I am a divorce lawyer now, but once I was a young father battling for custody of my two children. I still can feel the worry and dread such a court case creates. It seems to the parents that everything important to them in the universe is at stake. Parents in such situations feel helpless because so much rides on the lawyers and the judge and jury. No matter who "wins" or loses in a child custody case, both parents should at least leave the courthouse feeling they were treated fairly and that neither side had some sort of inside connection or political advantage. Lawyers and judges who allow it to appear that political clout is influencing a case are damaging the integrity and stability of the justice system we all work and believe in. I have spent many hours on this story and I have tried to be as accurate and fair as possible. I will publish any responses from those involved if they feel their side of the story needs to be told differently than what I have written. Greg ... Read More >
Witnesses and Parties Should Be Respectfully Addressed in Court
In court, attorneys should properly refer to the parties and witnesses as “Mr. Smith “ or “Dr. Green” or “Ms. Olivares.” Lawyers should not refer even to their own clients by just their first names in court. Attorneys often seem to forget that formality and decorum and politeness (not to mention civility) are both expected in court and necessary to earn the proper respect court proceedings require. Avoiding use of first names for witnesses and parties was also once a matter of basic civil rights. Hamilton v. Alabama, 376 U.S. 650 (1964) is also remembered as the “Miss Mary” case. At the time, black witnesses and defendants in courts in the South were called by just their first names, unlike white people who were referred to as Mr. or Mrs. or Miss. When Mary Hamilton was arrested at a civil rights protest in Alabama in 1963, the prosecutor referred to her as just ‘Mary’ and she refused to answer his questions until he addressed her with the same level of respect that was given to ... Read More >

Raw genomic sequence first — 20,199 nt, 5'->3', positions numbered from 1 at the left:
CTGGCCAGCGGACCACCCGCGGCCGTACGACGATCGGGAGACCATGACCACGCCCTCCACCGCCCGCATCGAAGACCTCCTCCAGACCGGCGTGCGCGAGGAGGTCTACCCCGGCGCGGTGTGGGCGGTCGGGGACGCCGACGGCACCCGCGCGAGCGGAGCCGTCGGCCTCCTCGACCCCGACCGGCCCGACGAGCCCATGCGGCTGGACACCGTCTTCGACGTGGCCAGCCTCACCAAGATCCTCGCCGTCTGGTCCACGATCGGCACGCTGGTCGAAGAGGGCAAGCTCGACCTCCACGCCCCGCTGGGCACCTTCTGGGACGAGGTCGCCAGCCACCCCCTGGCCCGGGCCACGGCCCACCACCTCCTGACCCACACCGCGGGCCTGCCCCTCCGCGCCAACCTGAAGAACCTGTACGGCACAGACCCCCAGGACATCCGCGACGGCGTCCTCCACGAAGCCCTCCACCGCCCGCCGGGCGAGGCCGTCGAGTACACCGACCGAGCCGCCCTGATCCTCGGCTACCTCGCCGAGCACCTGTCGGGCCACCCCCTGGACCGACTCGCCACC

This father did not have a prayer! Ordering a father to give up a few hours on every one of his Sunday mornings so that the mother can take the children to religious education does not violate the Establishment Clause of the First Amendment.
The San Antonio Court of Appeals found that giving the father a few extra hours on Sunday evenings made interrupting his weekends every Sunday morning for the mom’s religious preferences acceptable. Stop and think about this -- the father cannot ever leave town over a weekend because the mother gets three hours of possession of the kids every Sunday morning. Why? To accommodate one parent’s religious beliefs! How can that not be giving one parent’s religious beliefs priority over the other parent’s beliefs? What if Dad has a church he wants to take the kids to on Sunday mornings or what if he is an athiest? Rosenstein v. Rosenstein, No. 02-09-00272 (Tex. App. - Fort Worth, 8/11/2011)(mem. op.) should have decided this case but it was distinguished because the father here gets to keep the children until 9 pm on Sundays. This decision does not even address Knighton v. Knighton, 723 S.W.2d 274 (Tex. App. - Amarillo 1987, no writ). In Knighton, it was held: These constitutional ... Read More >